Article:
Pentair plc (NYSE:PNR) stock is about to trade ex-dividend in 4 days. The ex-dividend date is one business day before a company's record date, which is the date on which the company determines which shareholders are entitled to receive a dividend. The ex-dividend date is of consequence because whenever a stock is bought or sold, the trade takes at least two business day to settle. Meaning, you will need to purchase Pentair's shares before the 21st of October to receive the dividend, which will be paid on the 5th of November.
The company's next dividend payment will be US$0.20 per share, and in the last 12 months, the company paid a total of US$0.80 per share. Looking at the last 12 months of distributions, Pentair has a trailing yield of approximately 1.1% on its current stock price of $71.88. We love seeing companies pay a dividend, but it's also important to be sure that laying the golden eggs isn't going to kill our golden goose! We need to see whether the dividend is covered by earnings and if it's growing.
Dividends are typically paid out of company income, so if a company pays out more than it earned, its dividend is usually at a higher risk of being cut. Fortunately Pentair's payout ratio is modest, at just 27% of profit. Yet cash flows are even more important than profits for assessing a dividend, so we need to see if the company generated enough cash to pay its distribution. It paid out 21% of its free cash flow as dividends last year, which is conservatively low.
It's positive to see that Pentair's dividend is covered by both profits and cash flow, since this is generally a sign that the dividend is sustainable, and a lower payout ratio usually suggests a greater margin of safety before the dividend gets cut.
Have Earnings And Dividends Been Growing?
Companies with consistently growing earnings per share generally make the best dividend stocks, as they usually find it easier to grow dividends per share. Investors love dividends, so if earnings fall and the dividend is reduced, expect a stock to be sold off heavily at the same time. This is why it's a relief to see Pentair earnings per share are up 5.4% per annum over the last five years. Management have been reinvested more than half of the company's earnings within the business, and the company has been able to grow earnings with this retained capital. We think this is generally an attractive combination, as dividends can grow through a combination of earnings growth and or a higher payout ratio over time.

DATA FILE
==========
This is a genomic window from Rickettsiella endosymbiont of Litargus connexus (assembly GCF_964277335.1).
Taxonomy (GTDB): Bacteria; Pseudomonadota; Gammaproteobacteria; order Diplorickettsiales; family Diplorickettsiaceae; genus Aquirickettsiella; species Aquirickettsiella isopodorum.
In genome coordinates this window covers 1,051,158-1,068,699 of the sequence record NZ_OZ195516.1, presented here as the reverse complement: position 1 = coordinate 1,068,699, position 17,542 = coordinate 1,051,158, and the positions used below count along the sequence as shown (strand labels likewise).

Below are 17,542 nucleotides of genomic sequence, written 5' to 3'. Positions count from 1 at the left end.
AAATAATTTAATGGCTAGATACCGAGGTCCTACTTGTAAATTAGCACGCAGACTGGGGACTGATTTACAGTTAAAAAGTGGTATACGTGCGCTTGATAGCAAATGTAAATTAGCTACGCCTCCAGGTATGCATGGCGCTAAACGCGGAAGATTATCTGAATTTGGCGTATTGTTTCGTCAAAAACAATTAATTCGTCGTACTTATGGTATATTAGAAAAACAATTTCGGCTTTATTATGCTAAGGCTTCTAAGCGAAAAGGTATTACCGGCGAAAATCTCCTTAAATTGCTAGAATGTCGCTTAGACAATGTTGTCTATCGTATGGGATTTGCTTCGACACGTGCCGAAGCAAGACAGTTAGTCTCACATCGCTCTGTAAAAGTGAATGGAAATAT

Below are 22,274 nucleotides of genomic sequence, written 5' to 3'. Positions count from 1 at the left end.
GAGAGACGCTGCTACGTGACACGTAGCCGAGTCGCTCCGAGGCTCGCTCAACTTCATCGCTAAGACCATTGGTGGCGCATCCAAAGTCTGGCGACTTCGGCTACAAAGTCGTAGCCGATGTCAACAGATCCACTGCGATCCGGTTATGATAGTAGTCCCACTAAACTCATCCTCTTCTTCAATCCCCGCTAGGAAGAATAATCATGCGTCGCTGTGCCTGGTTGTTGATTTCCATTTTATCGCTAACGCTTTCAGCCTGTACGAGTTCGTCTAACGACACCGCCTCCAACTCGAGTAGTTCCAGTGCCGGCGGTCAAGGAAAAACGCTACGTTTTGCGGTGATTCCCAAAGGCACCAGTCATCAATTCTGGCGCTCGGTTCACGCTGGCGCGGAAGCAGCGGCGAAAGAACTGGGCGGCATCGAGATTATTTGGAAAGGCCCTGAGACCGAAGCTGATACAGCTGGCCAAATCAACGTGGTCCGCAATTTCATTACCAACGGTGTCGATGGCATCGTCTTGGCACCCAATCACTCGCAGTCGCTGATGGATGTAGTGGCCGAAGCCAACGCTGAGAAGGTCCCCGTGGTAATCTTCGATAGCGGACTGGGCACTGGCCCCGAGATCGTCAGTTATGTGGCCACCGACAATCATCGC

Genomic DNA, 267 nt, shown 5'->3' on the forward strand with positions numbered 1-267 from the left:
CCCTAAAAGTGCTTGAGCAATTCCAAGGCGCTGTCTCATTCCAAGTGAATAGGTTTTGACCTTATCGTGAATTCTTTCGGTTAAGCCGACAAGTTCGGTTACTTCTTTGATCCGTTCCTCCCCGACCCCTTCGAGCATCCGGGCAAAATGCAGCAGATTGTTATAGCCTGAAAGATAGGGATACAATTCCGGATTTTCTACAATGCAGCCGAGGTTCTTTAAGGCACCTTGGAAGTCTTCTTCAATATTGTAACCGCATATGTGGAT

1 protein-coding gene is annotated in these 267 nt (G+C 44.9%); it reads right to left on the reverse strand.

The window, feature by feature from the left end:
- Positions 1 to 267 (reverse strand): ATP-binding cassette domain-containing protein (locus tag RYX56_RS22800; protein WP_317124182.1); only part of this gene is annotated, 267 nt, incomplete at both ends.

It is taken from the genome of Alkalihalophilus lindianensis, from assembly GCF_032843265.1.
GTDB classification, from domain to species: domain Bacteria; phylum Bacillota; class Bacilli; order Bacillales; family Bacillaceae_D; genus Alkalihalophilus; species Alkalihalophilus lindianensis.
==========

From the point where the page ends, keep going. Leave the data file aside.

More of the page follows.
The main way most investors will assess a company's dividend prospects is by checking the historical rate of dividend growth. Pentair's dividend payments are broadly unchanged compared to where they were 10 years ago.
To Sum It Up
Should investors buy Pentair for the upcoming dividend? Earnings per share growth has been growing somewhat, and Pentair is paying out less than half its earnings and cash flow as dividends. This is interesting for a few reasons, as it suggests management may be reinvesting heavily in the business, but it also provides room to increase the dividend in time. We would prefer to see earnings growing faster, but the best dividend stocks over the long term typically combine significant earnings per share growth with a low payout ratio, and Pentair is halfway there. It's a promising combination that should mark this company worthy of closer attention.
Ever wonder what the future holds for Pentair? See what the 16 analysts we track are forecasting, with this visualisation of its historical and future estimated earnings and cash flow
If you're in the market for dividend stocks, we recommend checking our list of top dividend stocks with a greater than 2% yield and an upcoming dividend.
This article by Simply Wall St is general in nature. We provide commentary based on historical data and analyst forecasts only using an unbiased methodology and our articles are not intended to be financial advice. It does not constitute a recommendation to buy or sell any stock, and does not take account of your objectives, or your financial situation. We aim to bring you long-term focused analysis driven by fundamental data. Note that our analysis may not factor in the latest price-sensitive company announcements or qualitative material. Simply Wall St has no position in any stocks mentioned.
Have feedback on this article? Concerned about the content? Get in touch with us directly. Alternatively, email editorial-team (at) simplywallst.com.